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Last Call

So I’ve been home for about two and a half weeks now. Been meaning to get some thoughts out.

The day after I got home, I went for a long walk in my home town. Down to the pier and up to Peace Arch park, both of which I’ve been to dozens and dozens of times. I sat by the water, then I sat on the Peace Arch. I talked (via the glorious internet) to one of my housemates who was still traveling at the time, got a sweet sunburn, and didn’t want to go home. I noticed that I was still in picture-taking mode whenever I saw something beautiful—I saw a lot of beautiful things that day.

Settling back into life at home has been just about as strange as I thought it would be. I’m in the house I grew up in once more, surrounded by too many things. I took one suitcase of things with me to Oxford, and it was nice to live simply. I need to get rid of all my stuff.

Going back to work wasn’t easy, but it had to be done. I work at a State Park as a Park Aide, which means lots of bathroom cleaning, litter pick-up lawn mowing and generally fighting against the havoc that guests, nature, and time can wreak on the park. We have a good crew this year, and I enjoy working with them.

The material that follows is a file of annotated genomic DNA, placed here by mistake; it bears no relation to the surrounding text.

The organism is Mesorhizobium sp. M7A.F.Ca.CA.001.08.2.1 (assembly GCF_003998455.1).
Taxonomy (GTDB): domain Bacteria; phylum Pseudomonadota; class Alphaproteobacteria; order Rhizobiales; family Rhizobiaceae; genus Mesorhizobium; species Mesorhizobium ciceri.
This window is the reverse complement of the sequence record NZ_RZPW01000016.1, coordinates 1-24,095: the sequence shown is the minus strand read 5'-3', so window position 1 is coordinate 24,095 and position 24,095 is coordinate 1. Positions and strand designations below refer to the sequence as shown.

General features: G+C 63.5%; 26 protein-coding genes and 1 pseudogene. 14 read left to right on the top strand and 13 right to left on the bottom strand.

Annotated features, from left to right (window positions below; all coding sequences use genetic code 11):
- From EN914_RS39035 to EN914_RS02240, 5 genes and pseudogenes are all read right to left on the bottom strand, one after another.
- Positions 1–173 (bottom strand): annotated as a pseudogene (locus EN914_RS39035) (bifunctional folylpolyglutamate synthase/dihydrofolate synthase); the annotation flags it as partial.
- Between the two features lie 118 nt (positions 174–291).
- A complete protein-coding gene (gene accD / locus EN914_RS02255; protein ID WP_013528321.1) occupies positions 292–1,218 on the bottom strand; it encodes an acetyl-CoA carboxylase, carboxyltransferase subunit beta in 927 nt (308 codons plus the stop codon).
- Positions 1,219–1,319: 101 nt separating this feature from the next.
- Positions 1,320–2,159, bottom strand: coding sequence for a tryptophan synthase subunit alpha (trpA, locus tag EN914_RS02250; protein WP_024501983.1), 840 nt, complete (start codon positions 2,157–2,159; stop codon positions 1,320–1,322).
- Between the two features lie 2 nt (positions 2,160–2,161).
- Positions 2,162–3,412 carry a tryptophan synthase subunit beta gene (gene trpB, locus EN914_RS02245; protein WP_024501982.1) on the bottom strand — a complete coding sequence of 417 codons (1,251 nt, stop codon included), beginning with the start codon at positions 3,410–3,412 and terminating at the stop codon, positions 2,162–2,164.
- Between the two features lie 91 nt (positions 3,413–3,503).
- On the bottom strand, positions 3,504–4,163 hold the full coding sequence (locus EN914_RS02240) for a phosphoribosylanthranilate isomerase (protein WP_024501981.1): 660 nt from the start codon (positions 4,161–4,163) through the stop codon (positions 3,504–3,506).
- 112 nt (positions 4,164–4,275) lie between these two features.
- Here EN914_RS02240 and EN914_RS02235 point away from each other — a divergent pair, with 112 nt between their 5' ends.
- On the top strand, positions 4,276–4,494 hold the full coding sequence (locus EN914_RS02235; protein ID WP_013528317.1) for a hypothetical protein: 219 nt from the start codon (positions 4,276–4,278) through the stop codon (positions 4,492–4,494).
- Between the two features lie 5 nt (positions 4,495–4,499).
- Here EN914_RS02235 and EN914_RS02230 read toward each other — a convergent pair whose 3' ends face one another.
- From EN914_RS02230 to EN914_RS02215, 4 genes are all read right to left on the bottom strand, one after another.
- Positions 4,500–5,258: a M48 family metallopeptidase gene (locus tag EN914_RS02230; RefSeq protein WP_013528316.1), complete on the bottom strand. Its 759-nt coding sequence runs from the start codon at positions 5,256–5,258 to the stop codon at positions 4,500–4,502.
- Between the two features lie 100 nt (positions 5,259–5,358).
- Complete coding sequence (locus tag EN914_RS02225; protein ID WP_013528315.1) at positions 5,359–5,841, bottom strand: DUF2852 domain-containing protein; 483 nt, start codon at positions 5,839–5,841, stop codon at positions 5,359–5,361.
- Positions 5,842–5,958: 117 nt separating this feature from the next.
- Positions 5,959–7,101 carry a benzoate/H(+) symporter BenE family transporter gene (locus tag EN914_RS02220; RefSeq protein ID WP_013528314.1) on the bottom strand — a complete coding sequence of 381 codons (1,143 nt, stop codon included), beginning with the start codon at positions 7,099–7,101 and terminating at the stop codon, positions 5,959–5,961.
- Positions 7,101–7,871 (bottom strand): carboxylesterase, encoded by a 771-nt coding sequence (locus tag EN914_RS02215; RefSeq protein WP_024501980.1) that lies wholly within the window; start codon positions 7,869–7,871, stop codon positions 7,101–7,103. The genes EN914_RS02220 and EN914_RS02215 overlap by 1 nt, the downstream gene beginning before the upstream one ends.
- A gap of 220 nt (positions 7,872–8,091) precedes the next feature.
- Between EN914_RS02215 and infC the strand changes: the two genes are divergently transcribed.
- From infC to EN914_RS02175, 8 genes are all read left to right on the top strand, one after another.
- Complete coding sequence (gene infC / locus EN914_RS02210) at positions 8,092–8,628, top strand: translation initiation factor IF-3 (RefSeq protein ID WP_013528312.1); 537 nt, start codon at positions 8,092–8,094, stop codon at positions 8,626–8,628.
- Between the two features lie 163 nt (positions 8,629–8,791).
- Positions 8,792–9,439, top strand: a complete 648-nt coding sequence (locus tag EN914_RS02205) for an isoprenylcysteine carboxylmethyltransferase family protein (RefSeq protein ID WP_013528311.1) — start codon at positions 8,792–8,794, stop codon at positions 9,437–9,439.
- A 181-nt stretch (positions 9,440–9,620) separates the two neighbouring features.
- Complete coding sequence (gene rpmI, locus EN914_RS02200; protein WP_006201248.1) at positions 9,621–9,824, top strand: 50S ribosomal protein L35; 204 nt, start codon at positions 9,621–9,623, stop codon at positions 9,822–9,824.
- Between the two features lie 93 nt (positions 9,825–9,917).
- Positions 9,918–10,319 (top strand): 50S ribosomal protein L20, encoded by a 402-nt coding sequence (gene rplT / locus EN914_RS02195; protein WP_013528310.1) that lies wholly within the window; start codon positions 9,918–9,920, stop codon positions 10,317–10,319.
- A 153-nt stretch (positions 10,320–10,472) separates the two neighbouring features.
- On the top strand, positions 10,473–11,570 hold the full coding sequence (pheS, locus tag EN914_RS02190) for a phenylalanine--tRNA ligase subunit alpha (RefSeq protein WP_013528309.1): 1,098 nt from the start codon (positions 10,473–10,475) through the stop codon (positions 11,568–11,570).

When I went down to PLU to visit some friends less than a week after I got home, I noticed that so much of what I had to say to them was just one Oxford story after another. I hope they’ll be patient with me. I’ll be patient with them when they get back from studying away.

I miss Oxford very much. At first I don’t really think I missed it, mostly because it sort of felt like I was still there. Or rather, that I should still be there, and I couldn’t really get my head wrapped around the reality of being back home. Now, I just miss it. Not all aspects of it, of course! I’m glad I’m taking a break from school right now, and glad that I don’t have to deal with housemate drama anymore. But I miss the city itself, I miss going for walks, I miss Port Meadow, and I miss the easy routine of happy interactions with my housemates.

That being said, I’m home, I’m here, I’m living in the moment and soaking up the Washington sunshine. I spend as much time outside as I can stand, and am working on cleaning up my room and simplifying my life. I look back with happy memories, and look forward expectantly, knowing that I am better for the six months I spent abroad.